Concepts and abstractions are often useful even if you don’t know the details underneath them. For example, in finance, it is beneficial to understand the effects on the economy if the Central Bank raises interest rates, but you don’t need to know the inner-workings of how the Central bankers actually do it. Most people use statistics informally in their lives daily. Thinking Statistically, by Uri Bram, teaches you to think like a statistician without worrying about the formal statistical techniques.
I picked up Thinking Statistically, because I work as a quantitative analyst (aka statistician) in my day job. Given that I’m paid to perform statistical analysis, I figured it might be good if I read a book called Thinking Statistically 🙂 In addition, I enjoy reading books which help in solidifying my understanding of the concepts behind the details. If I can’t break it down to an elementary school level, then my understanding might not be the best.
The rest of this post will cover a summary of Thinking Statistically, my takeaways, and my recommendation for you.
“The sexy job in the next 10 years will be statisticians… and I’m not kidding.” – Hal Varian, Chief Economist of Google
Summary of Thinking Statistically
As mentioned above, Thinking Statistically teaches you to think like a statistician without worrying about the formal statistical techniques. There are three concepts Thinking Statistically touches on:
- Selection Bias
- Bayes Theorem
Selection bias is everywhere, and creeps up on us whenever we take a non-random sample and act if it were random. Some data is so sneaky that it biases itself: whether or not a particular piece of data arrives in your final sample is dependent on the value that datum would’ve taken.
One of the examples in Thinking Statistically was how selection bias caused pollsters to miss-call President Truman’s re-election. In 1948, the polls were taken over the phone. Guess who had phones in the 40’s? The rich Republican leaning people – not the Democrats. As a result, all the polls thought the Republican candidate was the most popular candidate. This was far from the truth – President Truman won re-election with ease.
Endogenity problems occur whenever the supposedly-random error term turns out to be correlated with a variable in your model, or with one that should’ve been in your model, but wasn’t. For an example, most models will take the form Y = X + intercept + random error term. Essentially, if you are looking to model a certain event or probability, you want to include all relevant variables in your model. If you don’t include all relevant variables, you could have some issues with prediction.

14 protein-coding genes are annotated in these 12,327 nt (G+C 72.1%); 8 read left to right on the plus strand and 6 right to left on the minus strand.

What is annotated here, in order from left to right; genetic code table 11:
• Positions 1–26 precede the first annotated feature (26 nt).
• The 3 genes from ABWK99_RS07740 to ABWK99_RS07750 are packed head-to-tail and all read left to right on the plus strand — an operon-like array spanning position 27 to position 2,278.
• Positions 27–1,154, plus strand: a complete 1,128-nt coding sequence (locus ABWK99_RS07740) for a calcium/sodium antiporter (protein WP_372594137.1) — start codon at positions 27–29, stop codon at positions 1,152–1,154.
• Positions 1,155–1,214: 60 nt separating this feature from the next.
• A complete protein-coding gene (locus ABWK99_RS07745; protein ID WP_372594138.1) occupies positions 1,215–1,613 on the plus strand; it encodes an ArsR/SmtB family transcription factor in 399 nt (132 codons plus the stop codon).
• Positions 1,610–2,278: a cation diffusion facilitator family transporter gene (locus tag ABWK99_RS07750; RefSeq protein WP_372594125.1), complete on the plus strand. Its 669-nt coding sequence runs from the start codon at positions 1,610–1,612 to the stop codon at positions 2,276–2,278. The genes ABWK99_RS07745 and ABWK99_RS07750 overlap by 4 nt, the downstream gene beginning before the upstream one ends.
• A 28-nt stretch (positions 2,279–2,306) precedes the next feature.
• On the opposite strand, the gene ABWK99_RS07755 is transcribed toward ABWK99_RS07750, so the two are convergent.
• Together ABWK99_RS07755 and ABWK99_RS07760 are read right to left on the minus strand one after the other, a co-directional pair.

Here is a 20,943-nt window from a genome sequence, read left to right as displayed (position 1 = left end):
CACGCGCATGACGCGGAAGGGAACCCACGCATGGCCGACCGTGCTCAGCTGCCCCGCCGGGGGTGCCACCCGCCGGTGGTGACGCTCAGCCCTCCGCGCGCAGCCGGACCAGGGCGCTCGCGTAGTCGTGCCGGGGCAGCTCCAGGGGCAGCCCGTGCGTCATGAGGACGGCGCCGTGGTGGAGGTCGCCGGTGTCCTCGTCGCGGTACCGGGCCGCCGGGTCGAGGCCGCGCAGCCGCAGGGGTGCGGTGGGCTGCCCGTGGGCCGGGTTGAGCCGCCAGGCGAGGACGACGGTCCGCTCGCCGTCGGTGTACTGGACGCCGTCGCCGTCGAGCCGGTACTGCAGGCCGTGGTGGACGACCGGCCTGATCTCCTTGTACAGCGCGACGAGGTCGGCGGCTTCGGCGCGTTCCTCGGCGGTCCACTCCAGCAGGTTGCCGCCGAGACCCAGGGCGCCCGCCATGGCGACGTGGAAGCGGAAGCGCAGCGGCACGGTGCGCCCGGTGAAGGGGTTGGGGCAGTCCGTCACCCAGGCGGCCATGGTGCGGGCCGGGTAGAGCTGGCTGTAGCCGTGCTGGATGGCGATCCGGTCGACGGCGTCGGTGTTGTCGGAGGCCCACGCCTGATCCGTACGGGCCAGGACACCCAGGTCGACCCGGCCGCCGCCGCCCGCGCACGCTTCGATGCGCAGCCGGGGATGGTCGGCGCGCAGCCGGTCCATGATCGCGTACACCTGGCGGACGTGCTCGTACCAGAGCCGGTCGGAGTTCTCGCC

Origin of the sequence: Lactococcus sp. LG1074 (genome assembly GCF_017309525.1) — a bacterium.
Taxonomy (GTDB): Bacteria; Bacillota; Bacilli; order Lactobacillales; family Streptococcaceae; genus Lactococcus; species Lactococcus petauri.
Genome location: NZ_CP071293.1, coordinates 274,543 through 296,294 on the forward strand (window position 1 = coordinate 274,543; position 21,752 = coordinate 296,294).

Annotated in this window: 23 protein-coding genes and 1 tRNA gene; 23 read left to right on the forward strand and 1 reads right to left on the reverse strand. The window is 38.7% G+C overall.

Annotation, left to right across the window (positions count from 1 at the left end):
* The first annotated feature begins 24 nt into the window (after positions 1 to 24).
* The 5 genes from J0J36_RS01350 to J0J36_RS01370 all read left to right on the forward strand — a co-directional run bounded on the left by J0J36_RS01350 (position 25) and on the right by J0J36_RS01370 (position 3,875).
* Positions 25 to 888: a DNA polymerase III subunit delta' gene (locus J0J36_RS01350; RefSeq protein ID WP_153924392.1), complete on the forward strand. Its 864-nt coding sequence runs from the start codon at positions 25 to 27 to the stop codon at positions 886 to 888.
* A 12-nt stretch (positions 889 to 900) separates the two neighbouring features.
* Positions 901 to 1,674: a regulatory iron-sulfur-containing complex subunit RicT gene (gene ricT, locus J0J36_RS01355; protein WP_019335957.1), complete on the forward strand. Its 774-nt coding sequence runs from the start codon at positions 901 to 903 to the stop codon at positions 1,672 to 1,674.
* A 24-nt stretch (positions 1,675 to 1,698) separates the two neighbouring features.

One of the examples in Thinking Statistically on endogenity is how college GPA is completely useless as a measure of a student’s ability. Many of us think college GPA can be expressed as a function of effort and ability. Though, one factor we are leaving out is the difficulty of the coursework for a given student. If you leave out the difficulty of courses taken, you expose yourself to endogenity problems.
Bayes’ Theorem describes the probability of an event, based on prior knowledge of conditions that might be related to the event. For example, if cancer is related to age, then, using Bayes’ theorem, a person’s age can be used to more accurately assess the probability that they have cancer, compared to the assessment of the probability of cancer made without knowledge of the person’s age. Thinking Statistically didn’t do the best job of explaining Bayes’ Theorem (it’s a complex theorem and I don’t know how I would approach it to be honest…) I will leave it to you to explore more or you can ask questions in the comment section below.
Thinking Statistically is less than 100 pages long and was a quick read. There were some pictures, and stories to back up real life events where people made false judgements when working with data. In addition, the author has some fairly funny comments scattered throughout the text.
With all books I read, I look to have a few takeaways and action steps to apply in my life. With Thinking Statistically, I knew the concepts presented in the book well, and as a result, there are no direct applications to my life.
One point I will make is I should always be careful when presenting data, making assumptions on a population of data, or thinking about what could explain a certain event. There is so much data around us. Turn on the news and you will here various statistics on different studies occurring down at your local university. Just make sure to be careful when looking at a study or some research. You can lie with statistics very easily…
“There are three kinds of lies: lies, damned lies, and statistics.” – British Prime Minister Benjamin Disraeli
Thinking Statistically is just fine for the author’s purpose – it’s a short read, is interesting, and brings up some decent points on statistical thinking. The author is pretty funny and has a lot of tongue and cheek comments, so it is enjoyable as well. I would recommend Thinking Statistically if you produce statistical analysis on a regular basis or manage statisticians. Otherwise, if you are looking to re-train your mind, I’d recommend Blink (book review) or Think Like a Freak (book review).
Do you use statistics on a daily basis? Do you violate some of the concepts above in your thought processes? What books have you enjoyed reading which are about thinking?